Two veteran Regents mentioned as candidates for board chancellor said Monday in separate interviews that they will not seek the top post to be left open by Merryl Tisch’s departure, even as the board is in transition on major policies such as Common Core testing and teacher evaluation.
Roger Tilles of Great Neck and Lester Young of Brooklyn each said they are not pursuing the position. Tisch had earlier announced she would step down in March.
That leaves as the only avowed candidate Regent Betty Rosa of the Bronx, a former bilingual teacher, principal and superintendent in that borough. Rosa is one of a half-dozen Regents who have fought against a state law adopted last April that requires as much as 50 percent of teachers’ job ratings to be based on student test scores.
Several board members said privately Monday that other colleagues still are being discussed as possible successors to Tisch, and that it is too early to call a winner. The 17-member board is tentatively scheduled to pick a new chancellor and vice chancellor at its next monthly meeting on March 21 and 22.
Tisch, of Manhattan, has been an ardent advocate of the national Common Core academic standards adopted by New York and most other states, as well as links between those standards and tough new state tests and teacher evaluations.
Rosa’s candidacy has been strongly backed by parent leaders of a statewide test-boycott movement centered on Long Island, who say the current system puts too much pressure on students and teachers alike. Last spring, parents pulled more than 200,000 students statewide in grades three through eight out of tests in English language arts and mathematics — the largest such boycott in the country.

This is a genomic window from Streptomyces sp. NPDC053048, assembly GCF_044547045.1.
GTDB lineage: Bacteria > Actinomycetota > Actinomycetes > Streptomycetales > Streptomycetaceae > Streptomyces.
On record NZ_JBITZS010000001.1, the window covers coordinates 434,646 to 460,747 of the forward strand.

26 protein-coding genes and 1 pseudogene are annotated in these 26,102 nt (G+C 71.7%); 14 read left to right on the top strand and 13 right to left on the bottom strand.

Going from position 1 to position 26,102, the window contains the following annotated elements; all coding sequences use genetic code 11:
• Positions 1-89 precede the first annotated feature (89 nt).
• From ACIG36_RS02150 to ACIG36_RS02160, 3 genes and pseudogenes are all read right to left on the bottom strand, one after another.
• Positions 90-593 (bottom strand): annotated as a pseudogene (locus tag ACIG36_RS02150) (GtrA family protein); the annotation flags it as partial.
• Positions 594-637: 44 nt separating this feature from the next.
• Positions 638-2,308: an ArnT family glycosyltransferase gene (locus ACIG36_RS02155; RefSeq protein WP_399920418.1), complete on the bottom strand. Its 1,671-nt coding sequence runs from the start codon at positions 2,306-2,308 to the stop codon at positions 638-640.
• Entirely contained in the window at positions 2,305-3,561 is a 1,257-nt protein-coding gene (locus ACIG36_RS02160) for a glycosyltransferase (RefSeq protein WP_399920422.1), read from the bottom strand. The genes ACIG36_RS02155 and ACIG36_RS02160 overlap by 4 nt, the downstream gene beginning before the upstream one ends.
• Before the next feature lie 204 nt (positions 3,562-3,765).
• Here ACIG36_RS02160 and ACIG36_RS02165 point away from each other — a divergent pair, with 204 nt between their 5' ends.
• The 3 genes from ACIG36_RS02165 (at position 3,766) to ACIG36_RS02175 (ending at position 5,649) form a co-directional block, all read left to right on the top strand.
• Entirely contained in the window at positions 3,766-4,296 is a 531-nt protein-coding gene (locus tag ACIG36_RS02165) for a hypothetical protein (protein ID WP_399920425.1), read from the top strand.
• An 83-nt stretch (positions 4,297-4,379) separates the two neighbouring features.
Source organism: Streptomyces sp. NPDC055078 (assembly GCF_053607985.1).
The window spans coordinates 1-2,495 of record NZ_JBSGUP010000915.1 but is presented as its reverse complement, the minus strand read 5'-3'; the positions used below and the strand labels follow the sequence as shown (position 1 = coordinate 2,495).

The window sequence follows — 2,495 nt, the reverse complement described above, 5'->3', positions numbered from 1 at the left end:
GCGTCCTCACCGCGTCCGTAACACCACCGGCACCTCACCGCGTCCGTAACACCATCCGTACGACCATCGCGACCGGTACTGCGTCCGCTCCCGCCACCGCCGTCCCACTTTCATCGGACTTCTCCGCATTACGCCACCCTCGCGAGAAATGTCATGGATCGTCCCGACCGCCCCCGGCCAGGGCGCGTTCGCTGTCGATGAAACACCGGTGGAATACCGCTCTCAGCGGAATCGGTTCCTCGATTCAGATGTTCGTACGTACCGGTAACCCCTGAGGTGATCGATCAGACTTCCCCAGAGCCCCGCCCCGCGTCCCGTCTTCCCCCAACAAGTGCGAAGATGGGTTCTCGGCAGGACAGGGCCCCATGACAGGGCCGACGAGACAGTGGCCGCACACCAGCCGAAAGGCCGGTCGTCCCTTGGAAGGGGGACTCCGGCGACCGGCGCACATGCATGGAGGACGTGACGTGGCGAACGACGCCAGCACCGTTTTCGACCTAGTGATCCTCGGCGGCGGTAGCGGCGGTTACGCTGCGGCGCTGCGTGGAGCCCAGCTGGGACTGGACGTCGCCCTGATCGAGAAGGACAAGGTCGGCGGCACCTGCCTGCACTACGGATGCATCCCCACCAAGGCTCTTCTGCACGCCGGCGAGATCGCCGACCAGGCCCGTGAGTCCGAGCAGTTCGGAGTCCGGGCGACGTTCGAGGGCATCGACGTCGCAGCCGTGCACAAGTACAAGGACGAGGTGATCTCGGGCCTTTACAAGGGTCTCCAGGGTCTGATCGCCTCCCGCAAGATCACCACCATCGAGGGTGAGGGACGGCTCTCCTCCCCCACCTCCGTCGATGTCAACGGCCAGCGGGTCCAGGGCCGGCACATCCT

Rosa, in a brief interview Monday between Regents committee meetings, struck a conciliatory note, saying her policy interests are not limited to those supported by the opt-out movement.
“I’m just interested in taking the work that’s been done and taking it to the next level,” Rosa said.
Meanwhile, the State Legislature is preparing soon to choose replacements from among dozens of candidates for Tisch, current Vice Chancellor Anthony Bottar of Syracuse and Regent Charles Bendit of Manhattan. Selection is essentially controlled by the Assembly’s Democratic majority, because it constitutes the single largest voting bloc in the Legislature.
Bendit, like Tisch and Bottar, supported the move to higher academic standards. He announced last week that he would resign at the end of this month rather than serving out the remainder of his term, which extends into 2017.
Bendit, a partner in a Manhattan real estate firm, said in an interview that his decision to leave the board is business-related.
“The point is that over the last number of years, the amount of work we’re taking on has increased significantly,” Bendit said. “The pressure to be more involved personally has grown.”
The upcoming departures of Tisch, Bottar and Bendit, coupled with selection of three new Regents, signal a likely shift in the policy attitudes of the board’s membership.
The Regents exercise broad powers over public and private schools, colleges, universities, libraries and other educational and cultural institutions. The board, however, has faced criticism from many educators and parents in recent years that it has ceded too much authority to Gov. Andrew M. Cuomo over such issues as teacher job evaluations.
“Regents have a bully pulpit, and they have an obligation to protect education across the state,” said Alan Singer, a Hofstra University education professor and one of dozens of candidates for the board seat now held by Tisch. “They’re also in a position to stand up to the governor.”
Some significant change already is underway.
The Regents in December approved a four-year moratorium on the most controversial aspects of the teacher evaluation law, following recommendations by a Cuomo-appointed advisory panel. In addition, Education Commissioner MaryEllen Elia, who reports to the Regents, has announced plans for future tests that are shorter and untimed for some students.
Some parent leaders continue to push for more sweeping change, including outright repeal of the evaluation law.